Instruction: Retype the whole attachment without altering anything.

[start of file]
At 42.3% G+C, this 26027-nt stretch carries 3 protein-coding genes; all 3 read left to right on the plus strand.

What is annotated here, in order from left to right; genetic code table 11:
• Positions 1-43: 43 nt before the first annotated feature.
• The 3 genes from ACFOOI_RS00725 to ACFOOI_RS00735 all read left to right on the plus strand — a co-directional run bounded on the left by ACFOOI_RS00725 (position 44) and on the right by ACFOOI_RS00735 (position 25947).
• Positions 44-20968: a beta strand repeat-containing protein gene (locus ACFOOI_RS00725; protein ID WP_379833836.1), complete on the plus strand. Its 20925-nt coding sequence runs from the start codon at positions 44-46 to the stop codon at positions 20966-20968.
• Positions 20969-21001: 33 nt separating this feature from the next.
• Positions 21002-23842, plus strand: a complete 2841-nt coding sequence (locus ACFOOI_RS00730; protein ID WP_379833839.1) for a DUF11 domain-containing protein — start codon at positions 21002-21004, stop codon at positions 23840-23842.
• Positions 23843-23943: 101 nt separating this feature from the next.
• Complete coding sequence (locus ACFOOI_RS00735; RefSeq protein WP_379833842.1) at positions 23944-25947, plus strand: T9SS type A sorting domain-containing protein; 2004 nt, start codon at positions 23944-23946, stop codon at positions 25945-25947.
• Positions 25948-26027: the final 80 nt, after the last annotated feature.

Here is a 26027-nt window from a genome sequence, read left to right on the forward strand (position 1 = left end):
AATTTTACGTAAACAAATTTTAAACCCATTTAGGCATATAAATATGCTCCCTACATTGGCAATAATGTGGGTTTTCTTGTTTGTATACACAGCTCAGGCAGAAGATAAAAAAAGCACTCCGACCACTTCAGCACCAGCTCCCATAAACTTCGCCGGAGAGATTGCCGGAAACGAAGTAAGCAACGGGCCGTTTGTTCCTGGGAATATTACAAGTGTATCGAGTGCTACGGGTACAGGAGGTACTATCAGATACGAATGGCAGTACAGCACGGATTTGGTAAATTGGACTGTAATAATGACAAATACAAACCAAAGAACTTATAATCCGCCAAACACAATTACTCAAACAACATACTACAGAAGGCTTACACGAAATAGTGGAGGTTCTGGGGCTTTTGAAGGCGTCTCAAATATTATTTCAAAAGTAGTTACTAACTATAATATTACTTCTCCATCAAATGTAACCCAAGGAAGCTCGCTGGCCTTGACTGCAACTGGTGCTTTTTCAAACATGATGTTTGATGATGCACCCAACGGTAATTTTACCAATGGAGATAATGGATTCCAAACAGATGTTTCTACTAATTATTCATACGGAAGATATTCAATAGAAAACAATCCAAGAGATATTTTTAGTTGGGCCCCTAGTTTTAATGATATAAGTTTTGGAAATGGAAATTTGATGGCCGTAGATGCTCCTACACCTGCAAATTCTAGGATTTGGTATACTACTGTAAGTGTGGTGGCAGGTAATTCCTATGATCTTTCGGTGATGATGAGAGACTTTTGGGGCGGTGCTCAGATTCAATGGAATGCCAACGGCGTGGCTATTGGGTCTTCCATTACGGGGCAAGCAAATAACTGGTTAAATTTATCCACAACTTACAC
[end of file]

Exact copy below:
At 42.3% G+C, this 26027-nt stretch carries 3 protein-coding genes; all 3 read left to right on the plus strand.

What is annotated here, in order from left to right; genetic code table 11:
• Positions 1-43: 43 nt before the first annotated feature.
• The 3 genes from ACFOOI_RS00725 to ACFOOI_RS00735 all read left to right on the plus strand — a co-directional run bounded on the left by ACFOOI_RS00725 (position 44) and on the right by ACFOOI_RS00735 (position 25947).
• Positions 44-20968: a beta strand repeat-containing protein gene (locus ACFOOI_RS00725; protein ID WP_379833836.1), complete on the plus strand. Its 20925-nt coding sequence runs from the start codon at positions 44-46 to the stop codon at positions 20966-20968.
• Positions 20969-21001: 33 nt separating this feature from the next.
• Positions 21002-23842, plus strand: a complete 2841-nt coding sequence (locus ACFOOI_RS00730; protein ID WP_379833839.1) for a DUF11 domain-containing protein — start codon at positions 21002-21004, stop codon at positions 23840-23842.
• Positions 23843-23943: 101 nt separating this feature from the next.
• Complete coding sequence (locus ACFOOI_RS00735; RefSeq protein WP_379833842.1) at positions 23944-25947, plus strand: T9SS type A sorting domain-containing protein; 2004 nt, start codon at positions 23944-23946, stop codon at positions 25945-25947.
• Positions 25948-26027: the final 80 nt, after the last annotated feature.

Here is a 26027-nt window from a genome sequence, read left to right on the forward strand (position 1 = left end):
AATTTTACGTAAACAAATTTTAAACCCATTTAGGCATATAAATATGCTCCCTACATTGGCAATAATGTGGGTTTTCTTGTTTGTATACACAGCTCAGGCAGAAGATAAAAAAAGCACTCCGACCACTTCAGCACCAGCTCCCATAAACTTCGCCGGAGAGATTGCCGGAAACGAAGTAAGCAACGGGCCGTTTGTTCCTGGGAATATTACAAGTGTATCGAGTGCTACGGGTACAGGAGGTACTATCAGATACGAATGGCAGTACAGCACGGATTTGGTAAATTGGACTGTAATAATGACAAATACAAACCAAAGAACTTATAATCCGCCAAACACAATTACTCAAACAACATACTACAGAAGGCTTACACGAAATAGTGGAGGTTCTGGGGCTTTTGAAGGCGTCTCAAATATTATTTCAAAAGTAGTTACTAACTATAATATTACTTCTCCATCAAATGTAACCCAAGGAAGCTCGCTGGCCTTGACTGCAACTGGTGCTTTTTCAAACATGATGTTTGATGATGCACCCAACGGTAATTTTACCAATGGAGATAATGGATTCCAAACAGATGTTTCTACTAATTATTCATACGGAAGATATTCAATAGAAAACAATCCAAGAGATATTTTTAGTTGGGCCCCTAGTTTTAATGATATAAGTTTTGGAAATGGAAATTTGATGGCCGTAGATGCTCCTACACCTGCAAATTCTAGGATTTGGTATACTACTGTAAGTGTGGTGGCAGGTAATTCCTATGATCTTTCGGTGATGATGAGAGACTTTTGGGGCGGTGCTCAGATTCAATGGAATGCCAACGGCGTGGCTATTGGGTCTTCCATTACGGGGCAAGCAAATAACTGGTTAAATTTATCCACAACTTACAC